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The Quest for Merlin's Map (The Jumper Chronicles): 10/16/10
The Quest for Merlin's Map by W. C. Peever is the first of the Jumper Chronicles. It takes two traditional story types: the magical boarding school and the Arthurian legends and blends them together into something refreshingly new.
Twelve year old best friends Charlie Burrows and Bailey Relling are visited by a mysterious man who warns them that they are in grave danger. He can offer them protection and an education to help them hone their awakening magical powers. They are taken by QILT (Quick Instant Light Travel) to Thornfield school (appropriately inside an old castle) where the mysterious Lord Grayson is headmaster.
Quickly Charlie and Bailey learn their part in a history of magic that goes all the way back to Merlin. What fascinated me most about the book was Peever's take on the Arthurian legends. Arthur is so typically a tragic hero, a well meaning boy who is ultimately overwhelmed by the enormity of his role as king, tied magically to his kingdom and his land. Not here. No. Arthur is a very different sort of leader and quite frightening.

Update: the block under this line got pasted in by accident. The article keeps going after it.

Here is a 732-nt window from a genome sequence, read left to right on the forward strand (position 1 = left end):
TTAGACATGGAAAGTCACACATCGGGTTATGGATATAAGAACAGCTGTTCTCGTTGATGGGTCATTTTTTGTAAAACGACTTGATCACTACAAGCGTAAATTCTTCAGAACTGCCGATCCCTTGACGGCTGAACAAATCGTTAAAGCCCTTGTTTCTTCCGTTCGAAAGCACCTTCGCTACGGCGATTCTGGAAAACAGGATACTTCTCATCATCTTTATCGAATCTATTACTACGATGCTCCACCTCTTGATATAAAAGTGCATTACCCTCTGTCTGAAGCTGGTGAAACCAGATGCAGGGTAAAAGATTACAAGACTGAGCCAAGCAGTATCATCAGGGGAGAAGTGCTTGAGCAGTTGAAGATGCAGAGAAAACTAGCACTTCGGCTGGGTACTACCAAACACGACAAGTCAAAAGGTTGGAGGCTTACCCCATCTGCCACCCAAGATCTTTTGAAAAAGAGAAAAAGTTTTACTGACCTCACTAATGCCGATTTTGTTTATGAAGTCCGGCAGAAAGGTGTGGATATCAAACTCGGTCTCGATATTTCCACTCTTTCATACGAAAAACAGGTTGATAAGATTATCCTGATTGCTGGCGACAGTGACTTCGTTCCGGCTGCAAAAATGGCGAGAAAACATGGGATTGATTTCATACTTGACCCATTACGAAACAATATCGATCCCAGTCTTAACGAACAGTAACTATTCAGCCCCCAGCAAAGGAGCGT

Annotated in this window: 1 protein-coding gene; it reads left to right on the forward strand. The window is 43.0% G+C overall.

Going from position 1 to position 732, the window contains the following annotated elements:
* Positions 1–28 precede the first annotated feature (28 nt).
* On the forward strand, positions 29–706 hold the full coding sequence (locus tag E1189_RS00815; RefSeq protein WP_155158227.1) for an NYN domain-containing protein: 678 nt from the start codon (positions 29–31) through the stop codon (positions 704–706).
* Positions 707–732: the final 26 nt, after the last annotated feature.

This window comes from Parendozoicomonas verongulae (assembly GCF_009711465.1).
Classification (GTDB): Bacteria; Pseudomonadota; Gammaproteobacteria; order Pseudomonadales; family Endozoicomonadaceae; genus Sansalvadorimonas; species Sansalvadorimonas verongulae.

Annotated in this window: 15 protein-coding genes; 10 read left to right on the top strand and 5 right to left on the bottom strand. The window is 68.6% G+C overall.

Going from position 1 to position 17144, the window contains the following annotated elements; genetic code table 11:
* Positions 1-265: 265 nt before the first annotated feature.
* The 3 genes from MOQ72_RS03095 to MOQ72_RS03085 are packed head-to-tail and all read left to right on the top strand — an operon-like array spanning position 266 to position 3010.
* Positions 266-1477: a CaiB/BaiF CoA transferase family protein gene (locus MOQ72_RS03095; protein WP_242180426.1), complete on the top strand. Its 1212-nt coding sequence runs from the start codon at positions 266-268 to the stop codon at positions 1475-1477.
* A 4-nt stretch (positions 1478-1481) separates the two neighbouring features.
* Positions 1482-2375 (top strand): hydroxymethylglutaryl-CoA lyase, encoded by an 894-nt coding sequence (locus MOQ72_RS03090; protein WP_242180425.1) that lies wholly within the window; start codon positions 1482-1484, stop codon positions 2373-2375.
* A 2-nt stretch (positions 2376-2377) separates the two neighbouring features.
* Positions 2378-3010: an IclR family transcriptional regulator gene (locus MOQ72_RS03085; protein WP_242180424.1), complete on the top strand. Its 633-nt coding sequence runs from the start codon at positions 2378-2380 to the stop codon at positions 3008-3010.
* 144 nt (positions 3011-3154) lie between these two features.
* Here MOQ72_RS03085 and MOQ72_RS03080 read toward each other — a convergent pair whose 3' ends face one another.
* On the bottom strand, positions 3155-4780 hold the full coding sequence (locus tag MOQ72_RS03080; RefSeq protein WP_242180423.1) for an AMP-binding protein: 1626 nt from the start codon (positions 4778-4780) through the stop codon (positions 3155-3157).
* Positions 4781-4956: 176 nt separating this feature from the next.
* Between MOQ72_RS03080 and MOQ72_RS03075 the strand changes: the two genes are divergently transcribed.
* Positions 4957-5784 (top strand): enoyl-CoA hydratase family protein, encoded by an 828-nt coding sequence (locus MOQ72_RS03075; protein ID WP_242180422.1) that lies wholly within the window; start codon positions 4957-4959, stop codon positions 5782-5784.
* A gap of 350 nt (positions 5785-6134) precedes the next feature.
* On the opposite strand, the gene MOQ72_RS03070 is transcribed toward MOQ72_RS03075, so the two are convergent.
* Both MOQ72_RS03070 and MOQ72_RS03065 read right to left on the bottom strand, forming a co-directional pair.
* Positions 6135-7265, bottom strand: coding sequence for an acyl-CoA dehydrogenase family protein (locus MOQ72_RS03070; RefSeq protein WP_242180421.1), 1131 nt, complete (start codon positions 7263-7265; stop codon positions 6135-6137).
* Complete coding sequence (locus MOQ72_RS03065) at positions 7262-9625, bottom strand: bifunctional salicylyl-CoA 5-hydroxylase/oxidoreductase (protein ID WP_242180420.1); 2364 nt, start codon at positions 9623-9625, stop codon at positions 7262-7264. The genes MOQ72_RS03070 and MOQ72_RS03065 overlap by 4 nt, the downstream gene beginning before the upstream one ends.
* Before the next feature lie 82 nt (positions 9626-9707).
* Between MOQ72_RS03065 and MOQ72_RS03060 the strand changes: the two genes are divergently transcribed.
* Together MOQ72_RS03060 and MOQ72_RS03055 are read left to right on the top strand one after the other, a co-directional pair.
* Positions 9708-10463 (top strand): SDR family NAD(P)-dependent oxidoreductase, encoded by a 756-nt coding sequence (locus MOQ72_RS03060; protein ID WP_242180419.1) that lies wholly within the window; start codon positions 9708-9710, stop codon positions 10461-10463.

Whenever I've described the book, I've been asked if it's like Harry Potter. Yes but I liked this book better. Although Charlie is from a family affected by the last round of attacks, he still has his mother and he's part of a loving extended family, with Bailey being part of that support. Harry's under the stairs experience was contrived to make Hogwarts seem all the more special, when it is in fact, a poorly run and dysfunctional school.
So when I'm asked to compare The Quest for Merlin's Map to other books, I usually go with Diana Wynne Jones's Chrestomanci books with a little bit of Jasper Fforde worked in.
Now that's not to say the book is perfect. There is a lot of exposition to wade through early on. It's interesting but it does put a pause on the action.
I received the book for review.
Comment #1: Monday, October, 18, 2010 at 01:21:16
This looks good - I like books like this.
Comment #2: Monday, October 25, 2010 at 22:05:12
It was good. Happy reading.